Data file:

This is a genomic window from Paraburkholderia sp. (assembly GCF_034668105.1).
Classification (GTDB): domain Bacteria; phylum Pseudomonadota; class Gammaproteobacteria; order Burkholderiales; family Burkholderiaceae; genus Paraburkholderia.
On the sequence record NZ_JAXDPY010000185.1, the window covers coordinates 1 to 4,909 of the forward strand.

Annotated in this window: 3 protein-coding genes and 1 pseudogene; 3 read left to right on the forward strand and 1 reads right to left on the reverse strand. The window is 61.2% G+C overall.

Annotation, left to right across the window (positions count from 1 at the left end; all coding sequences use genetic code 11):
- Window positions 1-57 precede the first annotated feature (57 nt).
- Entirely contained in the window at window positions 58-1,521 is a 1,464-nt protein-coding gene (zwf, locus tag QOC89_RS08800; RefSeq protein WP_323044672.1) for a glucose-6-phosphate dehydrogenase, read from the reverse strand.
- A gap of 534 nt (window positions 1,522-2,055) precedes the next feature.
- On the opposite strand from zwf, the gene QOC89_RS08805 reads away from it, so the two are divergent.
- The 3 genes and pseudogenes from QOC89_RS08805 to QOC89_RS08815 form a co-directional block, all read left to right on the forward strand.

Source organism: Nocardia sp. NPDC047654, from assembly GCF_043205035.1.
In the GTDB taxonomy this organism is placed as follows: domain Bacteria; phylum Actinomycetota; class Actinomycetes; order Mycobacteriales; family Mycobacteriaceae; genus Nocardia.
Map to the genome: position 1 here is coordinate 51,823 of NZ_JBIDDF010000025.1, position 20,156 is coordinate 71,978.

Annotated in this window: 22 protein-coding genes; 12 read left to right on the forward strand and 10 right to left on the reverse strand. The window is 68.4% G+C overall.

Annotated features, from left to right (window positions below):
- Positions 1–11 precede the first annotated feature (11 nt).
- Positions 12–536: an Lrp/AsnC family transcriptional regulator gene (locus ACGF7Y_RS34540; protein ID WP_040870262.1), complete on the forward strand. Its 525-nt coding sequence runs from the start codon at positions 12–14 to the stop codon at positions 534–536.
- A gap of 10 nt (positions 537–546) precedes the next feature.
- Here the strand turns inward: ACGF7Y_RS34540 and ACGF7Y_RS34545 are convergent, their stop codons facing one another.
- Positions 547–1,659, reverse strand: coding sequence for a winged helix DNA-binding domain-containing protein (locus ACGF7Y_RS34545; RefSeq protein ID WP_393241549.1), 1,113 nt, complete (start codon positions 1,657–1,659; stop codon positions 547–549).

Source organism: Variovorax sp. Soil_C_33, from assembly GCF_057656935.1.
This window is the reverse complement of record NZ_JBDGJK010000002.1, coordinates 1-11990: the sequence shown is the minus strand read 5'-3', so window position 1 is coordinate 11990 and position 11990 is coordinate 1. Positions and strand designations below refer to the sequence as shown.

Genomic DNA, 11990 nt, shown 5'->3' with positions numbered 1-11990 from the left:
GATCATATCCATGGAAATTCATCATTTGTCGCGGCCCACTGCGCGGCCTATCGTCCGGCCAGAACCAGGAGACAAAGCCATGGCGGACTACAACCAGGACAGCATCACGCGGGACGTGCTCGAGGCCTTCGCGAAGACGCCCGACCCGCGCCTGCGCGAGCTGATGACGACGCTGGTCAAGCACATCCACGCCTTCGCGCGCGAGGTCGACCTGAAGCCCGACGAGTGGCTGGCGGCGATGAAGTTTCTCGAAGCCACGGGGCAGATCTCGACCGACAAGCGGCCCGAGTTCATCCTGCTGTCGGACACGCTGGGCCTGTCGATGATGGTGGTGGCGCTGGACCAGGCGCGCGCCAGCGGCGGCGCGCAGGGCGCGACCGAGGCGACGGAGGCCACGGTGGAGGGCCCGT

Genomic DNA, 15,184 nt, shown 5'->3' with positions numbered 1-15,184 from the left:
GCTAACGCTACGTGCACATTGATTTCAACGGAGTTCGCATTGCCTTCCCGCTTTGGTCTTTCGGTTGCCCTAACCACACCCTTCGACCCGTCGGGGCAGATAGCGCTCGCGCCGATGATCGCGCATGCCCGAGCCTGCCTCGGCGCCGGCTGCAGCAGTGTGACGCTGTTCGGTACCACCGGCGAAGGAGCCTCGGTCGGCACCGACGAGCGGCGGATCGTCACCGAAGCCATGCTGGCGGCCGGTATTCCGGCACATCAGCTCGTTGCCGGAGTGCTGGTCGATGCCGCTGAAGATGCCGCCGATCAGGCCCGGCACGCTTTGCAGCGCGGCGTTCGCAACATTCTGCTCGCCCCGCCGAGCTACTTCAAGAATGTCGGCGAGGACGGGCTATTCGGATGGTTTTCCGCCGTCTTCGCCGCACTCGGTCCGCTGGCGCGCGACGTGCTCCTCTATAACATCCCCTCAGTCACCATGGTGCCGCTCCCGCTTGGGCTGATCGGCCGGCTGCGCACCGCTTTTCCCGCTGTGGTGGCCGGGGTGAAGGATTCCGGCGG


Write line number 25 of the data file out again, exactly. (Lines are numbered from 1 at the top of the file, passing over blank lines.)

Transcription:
Genomic DNA, 15,184 nt, shown 5'->3' with positions numbered 1-15,184 from the left: